Mark McDermott

Comedy Night at Pancho’s: Six years of jokes told beneath a dead shark

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Danno Carter presiding over Comedy Night at Pancho’s. Photo by Captain Mitch Cohen

by Mark McDermott

Danno Carter isn’t given to nostalgia, much less to a sense of larger perspective. But even Carter must admit he’s come a long ways since he founded Comedy Night at Pancho’s Restaurant six years ago.

He was a young pup back then, more than occasionally homeless, perfecting his couch surfing skills, comedic craft, and knowledge of local bars. In the last year, those three strands of his life together reached an apex: he’s found the perfect couch.

“I’m happily settled in with a lawyer girlfriend, which is really cool,” Carter said. “She has a great dog. Life is good. And I have Pancho’s to thank for it all.”

The weekly Monday night comedy show at Pancho’s Restaurant, which is hosted by Carter, has become a South Bay institution. It’s certainly the best entertainment value in the region: it’s free, and regularly some of the really up-and-coming comedians in the industry, many who have resumes that include Jimmy Kimmel, Conan O’Brien, Comedy Central and (in the case of Allie Wong and Dwayne Perkins) even their own Netflix specials. Monday night is a quiet night in LA and comedians need stage time, particularly if it comes in the presence of a dead shark; Carter, a comedian’s comedian, connects the dots. The fish-themed decor of the bar at Panchos, he said, is part of the attraction.

“They designed that room to be a fun place to be,” Carter said.

It’s also an unusual room for comedians in the degree to which the audience is a part of the show.

“Every single week Pancho’s has a side plot going on, more than most shows,” Carter said. “Comedians love performing there, but they really love the drama.”

“The highlight for me was one time when we had to kick out a drunk girl heckling and she was flicking me off as she walked out and fell down the stairs. That was amazing.”

Carter’s love life — or attempts thereof — has become a part of the Pancho’s show. When he finally won a date with the lawyer, who he’d had a crush on for more than a decade, the Pancho’s crew helped out.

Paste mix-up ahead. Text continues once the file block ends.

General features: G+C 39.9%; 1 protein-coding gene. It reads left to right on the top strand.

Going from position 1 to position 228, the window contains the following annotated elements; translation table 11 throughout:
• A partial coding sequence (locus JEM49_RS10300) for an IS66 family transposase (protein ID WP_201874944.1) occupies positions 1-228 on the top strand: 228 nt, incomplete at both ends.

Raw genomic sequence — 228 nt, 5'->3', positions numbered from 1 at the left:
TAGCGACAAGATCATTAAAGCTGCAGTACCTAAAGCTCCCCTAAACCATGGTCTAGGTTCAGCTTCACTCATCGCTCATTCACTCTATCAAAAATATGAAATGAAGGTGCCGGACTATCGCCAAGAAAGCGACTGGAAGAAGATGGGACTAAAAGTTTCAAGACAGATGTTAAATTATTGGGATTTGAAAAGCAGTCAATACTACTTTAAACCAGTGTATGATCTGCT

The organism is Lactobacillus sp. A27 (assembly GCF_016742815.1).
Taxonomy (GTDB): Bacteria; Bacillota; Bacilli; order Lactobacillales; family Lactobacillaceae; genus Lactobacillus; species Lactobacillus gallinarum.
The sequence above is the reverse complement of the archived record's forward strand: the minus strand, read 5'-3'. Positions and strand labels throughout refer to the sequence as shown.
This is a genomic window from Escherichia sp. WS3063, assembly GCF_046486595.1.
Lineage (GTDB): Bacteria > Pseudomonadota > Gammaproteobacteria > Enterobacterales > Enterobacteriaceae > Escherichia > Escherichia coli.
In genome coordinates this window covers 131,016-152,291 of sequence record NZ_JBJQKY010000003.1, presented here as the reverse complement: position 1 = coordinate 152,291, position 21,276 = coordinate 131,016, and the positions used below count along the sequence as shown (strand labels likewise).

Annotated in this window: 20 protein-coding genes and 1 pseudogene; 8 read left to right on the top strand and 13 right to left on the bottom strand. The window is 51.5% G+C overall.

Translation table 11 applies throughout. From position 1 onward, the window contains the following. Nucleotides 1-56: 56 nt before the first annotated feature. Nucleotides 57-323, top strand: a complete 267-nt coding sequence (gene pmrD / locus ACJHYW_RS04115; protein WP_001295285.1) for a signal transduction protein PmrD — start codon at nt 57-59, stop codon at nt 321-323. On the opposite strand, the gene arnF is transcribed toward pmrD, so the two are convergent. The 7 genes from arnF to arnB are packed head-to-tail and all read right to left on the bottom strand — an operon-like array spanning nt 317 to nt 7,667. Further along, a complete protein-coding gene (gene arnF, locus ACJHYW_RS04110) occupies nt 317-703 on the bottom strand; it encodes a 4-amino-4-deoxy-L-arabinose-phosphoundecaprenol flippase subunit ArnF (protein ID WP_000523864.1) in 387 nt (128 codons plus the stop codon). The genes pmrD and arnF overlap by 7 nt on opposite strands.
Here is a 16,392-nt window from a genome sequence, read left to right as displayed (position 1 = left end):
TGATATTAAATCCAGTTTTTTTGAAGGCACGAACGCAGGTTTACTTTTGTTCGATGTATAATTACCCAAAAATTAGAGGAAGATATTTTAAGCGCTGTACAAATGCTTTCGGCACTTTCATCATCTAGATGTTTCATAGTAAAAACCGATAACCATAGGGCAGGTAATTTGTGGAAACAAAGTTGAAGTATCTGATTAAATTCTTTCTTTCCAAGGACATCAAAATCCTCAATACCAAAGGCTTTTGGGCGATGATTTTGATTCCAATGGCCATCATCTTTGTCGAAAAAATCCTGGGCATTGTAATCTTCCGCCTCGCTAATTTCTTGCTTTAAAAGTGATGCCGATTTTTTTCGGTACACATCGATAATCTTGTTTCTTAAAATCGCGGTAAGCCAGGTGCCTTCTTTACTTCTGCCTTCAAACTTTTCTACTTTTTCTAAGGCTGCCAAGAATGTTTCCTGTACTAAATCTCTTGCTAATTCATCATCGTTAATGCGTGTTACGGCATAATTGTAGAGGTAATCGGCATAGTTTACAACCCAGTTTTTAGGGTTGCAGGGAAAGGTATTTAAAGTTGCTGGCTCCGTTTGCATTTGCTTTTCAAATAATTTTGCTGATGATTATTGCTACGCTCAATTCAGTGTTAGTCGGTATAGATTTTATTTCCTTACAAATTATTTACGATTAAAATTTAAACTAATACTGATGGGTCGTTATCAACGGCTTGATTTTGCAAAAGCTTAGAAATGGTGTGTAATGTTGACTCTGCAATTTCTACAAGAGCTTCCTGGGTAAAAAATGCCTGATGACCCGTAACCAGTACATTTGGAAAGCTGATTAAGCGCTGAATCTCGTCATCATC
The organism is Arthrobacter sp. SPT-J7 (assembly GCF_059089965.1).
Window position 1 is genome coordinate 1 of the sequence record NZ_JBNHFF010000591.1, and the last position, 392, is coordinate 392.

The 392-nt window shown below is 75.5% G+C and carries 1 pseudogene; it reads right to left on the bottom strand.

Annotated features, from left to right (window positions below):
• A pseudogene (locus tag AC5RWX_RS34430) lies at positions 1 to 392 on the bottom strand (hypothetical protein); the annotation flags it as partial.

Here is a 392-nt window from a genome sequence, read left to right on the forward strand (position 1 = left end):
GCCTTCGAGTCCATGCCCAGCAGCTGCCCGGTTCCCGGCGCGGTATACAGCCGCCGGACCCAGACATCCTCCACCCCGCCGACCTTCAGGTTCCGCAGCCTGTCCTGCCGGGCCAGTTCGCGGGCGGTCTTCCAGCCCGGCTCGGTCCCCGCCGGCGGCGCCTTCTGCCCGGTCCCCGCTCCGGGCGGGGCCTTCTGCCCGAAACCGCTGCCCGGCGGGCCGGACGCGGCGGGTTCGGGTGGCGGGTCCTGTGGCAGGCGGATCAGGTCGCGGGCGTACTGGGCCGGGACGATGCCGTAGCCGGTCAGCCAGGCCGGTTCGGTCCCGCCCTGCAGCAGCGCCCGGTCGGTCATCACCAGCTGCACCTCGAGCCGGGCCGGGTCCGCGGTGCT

“Everyone was like, ‘You are going to blow it, no way is it going to work out,’” he said. “So the bartender, Kat, kept a special tip jar for me…We raised $140 for me. I had to spend it all on one date.”

His date, naturally, was a pub crawl throughout the South Bay. He went to each spot beforehand and left a bouquet of flowers. As the couple visited each bar, Carter told the bartender to give his date anything she wanted but make sure it was “the Tiffany Special.” A bouquet would then appear.

“I don’t know where to go from here,” Carter said. “What am I going to do now?”

Love life taken care of, couch secured, Carter realized he’d also made it to a professional plateau a little while back when he encountered a couple in the middle of a loud, curse-filled fight on a Hermosa Beach street. The guy, just after slamming a car door and telling his girlfriend he’d just f’ing walk, noticed Carter on the sidewalk.

“Oh great,” he said. “Now this guy is going to talk about us at Pancho’s.”

“It’s the highlight of my career,” Cartner said. “…I’m just known as the Pancho’s guy wherever I go. And it’s fun. I think local fame is better than global fame.”

The Sixth Anniversary Comedy Night at Pancho’s (3615 Highland Ave.) starts at 9 p.m. March 18.

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